I love finding good deals in an overpriced market. They're difficult to find, but if you look hard enough you'll find them. One of those deals is the Chicago Bridge & Iron Company N.V. (NYSE:CBI), which is currently trading just a few dollars above its 52 week low of $57.73.
Since hitting its 52 week high in April, the stock has been beaten down nearly 30%. Year over year, the company is flat. So what's wrong with the company? There must be something holding the stock back, right? Well, no company is without its issues, but CB&I's fundamentals are much stronger than the company's valuation would suggest.
For those of you who like numbers, below are some of CB&I's important valuation metrics.
Market Cap: $6.44 Billion
P/E (trailing): 12.68
P/E (fye 2015): 10.15
By many of the above measures, CB&I appears undervalued. Consider that the S&P 500 (^GSPC) is currently trading at a little over 19 times earnings and the general contractors industry is trading at 20x. The company also sports a very low PEG of 0.86, thanks to the company's low P/E multiple and expected five year growth rate of 14.67%, which is slightly higher than the industry average.
While the CB&I's stock has underperformed over the past year, the company's financial performance has been strong. First we'll take a look at the company's revenue growth over the past two years.
Click to enlargeCB&I's initial rapid top line growth can be attributed to its $3 billion acquistion of The Shaw Group, which closed in the first quarter of 2013. Now that the integration has largely normalized, we can see that revenue growth has decelerated, but is still trending upwards. For the second quarter 2014, the company announced 16% year over year revenue growth.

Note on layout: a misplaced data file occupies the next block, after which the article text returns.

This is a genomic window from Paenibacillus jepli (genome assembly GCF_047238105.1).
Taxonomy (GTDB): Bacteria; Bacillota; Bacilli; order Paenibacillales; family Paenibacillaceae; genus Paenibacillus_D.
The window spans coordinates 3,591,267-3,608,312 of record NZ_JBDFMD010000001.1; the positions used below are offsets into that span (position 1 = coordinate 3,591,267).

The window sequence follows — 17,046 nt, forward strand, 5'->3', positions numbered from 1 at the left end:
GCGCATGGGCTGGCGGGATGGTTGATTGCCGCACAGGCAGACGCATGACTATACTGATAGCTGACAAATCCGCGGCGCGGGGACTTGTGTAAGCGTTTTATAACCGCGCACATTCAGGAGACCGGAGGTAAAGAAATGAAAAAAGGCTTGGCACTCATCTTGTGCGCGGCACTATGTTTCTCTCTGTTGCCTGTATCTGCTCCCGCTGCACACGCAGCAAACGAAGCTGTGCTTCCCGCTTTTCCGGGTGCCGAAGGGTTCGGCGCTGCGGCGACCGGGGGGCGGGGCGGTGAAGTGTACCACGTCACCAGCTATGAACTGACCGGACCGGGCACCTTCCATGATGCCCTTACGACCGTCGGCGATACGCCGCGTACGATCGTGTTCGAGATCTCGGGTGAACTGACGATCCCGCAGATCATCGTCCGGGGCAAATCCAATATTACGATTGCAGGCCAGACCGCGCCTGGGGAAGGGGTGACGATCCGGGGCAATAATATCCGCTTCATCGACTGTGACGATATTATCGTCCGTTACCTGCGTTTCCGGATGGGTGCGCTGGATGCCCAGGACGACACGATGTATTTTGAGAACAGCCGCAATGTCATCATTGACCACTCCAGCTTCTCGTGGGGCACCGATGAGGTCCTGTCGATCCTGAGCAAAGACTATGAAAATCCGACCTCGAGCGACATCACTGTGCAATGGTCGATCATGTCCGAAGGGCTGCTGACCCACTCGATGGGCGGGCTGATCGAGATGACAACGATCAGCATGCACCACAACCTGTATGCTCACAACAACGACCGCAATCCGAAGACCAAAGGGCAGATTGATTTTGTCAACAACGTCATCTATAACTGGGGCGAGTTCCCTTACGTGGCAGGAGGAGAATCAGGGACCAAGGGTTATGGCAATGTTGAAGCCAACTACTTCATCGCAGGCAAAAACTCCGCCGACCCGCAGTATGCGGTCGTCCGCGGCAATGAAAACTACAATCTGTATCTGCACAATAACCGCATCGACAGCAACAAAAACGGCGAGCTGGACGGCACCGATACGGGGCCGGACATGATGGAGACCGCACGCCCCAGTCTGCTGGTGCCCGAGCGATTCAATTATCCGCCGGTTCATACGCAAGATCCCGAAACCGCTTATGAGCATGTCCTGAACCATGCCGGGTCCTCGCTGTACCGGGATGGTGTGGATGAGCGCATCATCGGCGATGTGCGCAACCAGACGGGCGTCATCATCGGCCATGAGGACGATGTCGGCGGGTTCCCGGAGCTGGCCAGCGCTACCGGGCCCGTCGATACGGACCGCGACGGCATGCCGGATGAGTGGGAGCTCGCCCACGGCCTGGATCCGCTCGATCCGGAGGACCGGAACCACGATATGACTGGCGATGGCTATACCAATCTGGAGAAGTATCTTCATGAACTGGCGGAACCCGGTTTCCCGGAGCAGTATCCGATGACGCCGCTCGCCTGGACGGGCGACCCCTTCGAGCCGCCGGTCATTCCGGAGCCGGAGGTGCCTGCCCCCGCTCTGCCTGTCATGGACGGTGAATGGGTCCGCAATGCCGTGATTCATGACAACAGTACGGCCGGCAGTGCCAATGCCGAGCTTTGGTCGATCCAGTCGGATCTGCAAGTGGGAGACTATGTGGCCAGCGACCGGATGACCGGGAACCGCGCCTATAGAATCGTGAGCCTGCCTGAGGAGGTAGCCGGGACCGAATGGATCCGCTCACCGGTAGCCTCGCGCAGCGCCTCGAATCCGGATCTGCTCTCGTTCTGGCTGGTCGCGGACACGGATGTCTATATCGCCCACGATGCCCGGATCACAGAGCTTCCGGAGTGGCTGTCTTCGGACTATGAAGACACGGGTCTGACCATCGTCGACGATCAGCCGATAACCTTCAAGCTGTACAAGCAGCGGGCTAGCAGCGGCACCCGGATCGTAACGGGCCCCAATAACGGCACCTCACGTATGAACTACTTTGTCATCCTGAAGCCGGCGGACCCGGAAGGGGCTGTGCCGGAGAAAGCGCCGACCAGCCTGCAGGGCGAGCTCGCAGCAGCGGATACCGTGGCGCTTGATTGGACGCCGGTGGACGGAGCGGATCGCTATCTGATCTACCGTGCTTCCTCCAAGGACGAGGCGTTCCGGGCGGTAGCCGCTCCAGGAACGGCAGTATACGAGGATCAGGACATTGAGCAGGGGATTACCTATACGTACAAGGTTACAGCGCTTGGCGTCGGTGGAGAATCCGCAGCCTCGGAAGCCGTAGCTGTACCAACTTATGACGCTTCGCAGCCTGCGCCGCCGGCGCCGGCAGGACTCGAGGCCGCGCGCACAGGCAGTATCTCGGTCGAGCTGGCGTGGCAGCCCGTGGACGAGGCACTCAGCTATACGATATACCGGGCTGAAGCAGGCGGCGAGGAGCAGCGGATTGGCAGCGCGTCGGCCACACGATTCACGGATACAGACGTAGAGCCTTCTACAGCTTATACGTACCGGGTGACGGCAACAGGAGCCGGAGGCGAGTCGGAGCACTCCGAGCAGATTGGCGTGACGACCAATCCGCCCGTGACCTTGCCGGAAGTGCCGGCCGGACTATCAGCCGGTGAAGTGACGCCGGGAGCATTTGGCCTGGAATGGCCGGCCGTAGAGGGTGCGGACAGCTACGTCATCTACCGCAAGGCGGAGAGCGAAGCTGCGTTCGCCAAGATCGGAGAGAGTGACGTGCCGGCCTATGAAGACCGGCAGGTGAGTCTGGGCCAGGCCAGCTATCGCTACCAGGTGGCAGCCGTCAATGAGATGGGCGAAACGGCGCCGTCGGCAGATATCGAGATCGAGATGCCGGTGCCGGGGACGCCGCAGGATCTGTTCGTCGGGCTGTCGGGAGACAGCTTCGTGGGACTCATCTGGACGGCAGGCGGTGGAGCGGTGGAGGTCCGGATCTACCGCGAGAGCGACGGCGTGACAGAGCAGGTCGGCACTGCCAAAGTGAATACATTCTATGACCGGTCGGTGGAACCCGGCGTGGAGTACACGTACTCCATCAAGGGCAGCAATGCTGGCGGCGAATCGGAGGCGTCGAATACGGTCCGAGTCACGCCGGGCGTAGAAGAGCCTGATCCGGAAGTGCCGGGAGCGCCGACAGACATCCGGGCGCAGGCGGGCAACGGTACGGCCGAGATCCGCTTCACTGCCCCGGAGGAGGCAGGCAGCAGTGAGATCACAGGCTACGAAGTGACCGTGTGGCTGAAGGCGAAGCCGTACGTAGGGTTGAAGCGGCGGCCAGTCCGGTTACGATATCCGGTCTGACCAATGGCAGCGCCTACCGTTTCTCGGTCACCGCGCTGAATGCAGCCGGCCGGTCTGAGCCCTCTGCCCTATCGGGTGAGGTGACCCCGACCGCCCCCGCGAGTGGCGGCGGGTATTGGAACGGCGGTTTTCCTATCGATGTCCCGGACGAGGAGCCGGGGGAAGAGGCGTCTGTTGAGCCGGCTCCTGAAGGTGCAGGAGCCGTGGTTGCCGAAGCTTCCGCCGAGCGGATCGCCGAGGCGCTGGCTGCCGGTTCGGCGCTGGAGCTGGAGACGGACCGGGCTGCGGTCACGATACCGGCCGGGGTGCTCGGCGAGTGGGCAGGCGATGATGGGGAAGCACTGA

In terms of earnings, the company has posted solid results, though with much less consistency than revenue.
Click to enlargeClearly the company is performing well regarding sales and earnings, yet the stock is trading at a valuation level that would be more fitting for a company experiencing stagnant or even negative growth. So what gives? Well, as mentioned earlier, no company is without its problems.
My primary concern with CB&I is that the company has been generating significant amounts of negative cash flow over the past few quarters. For the first quarter, the company reported negative free cash flow of $172.2 million, and for the second quarter that number grew to $260.3 million. While this is worrisome, management has guided towards positive cash flow for the second half of the year. Whether they fulfill this prediction will be an important factor to watch for.
CB&I is well positioned to take advantage of the growing global demand for energy, and the company's massive $32 billion (and growing) backlog is proof of that. Trading at just over 10 times forward earnings, I'm quite enticed to put a few bucks down; right now it seems as though the only direction the stock can go is up. Of course there are still concerns over CB&I's inability to bring in cash; but if you're a believer in the domestic energy story, here's your chance to get in for cheap.
Disclosure: The author has no positions in any stocks mentioned, but may initiate a long position in CBI over the next 72 hours. The author wrote this article themselves, and it expresses their own opinions. The author is not receiving compensation for it (other than from Seeking Alpha). The author has no business relationship with any company whose stock is mentioned in this article.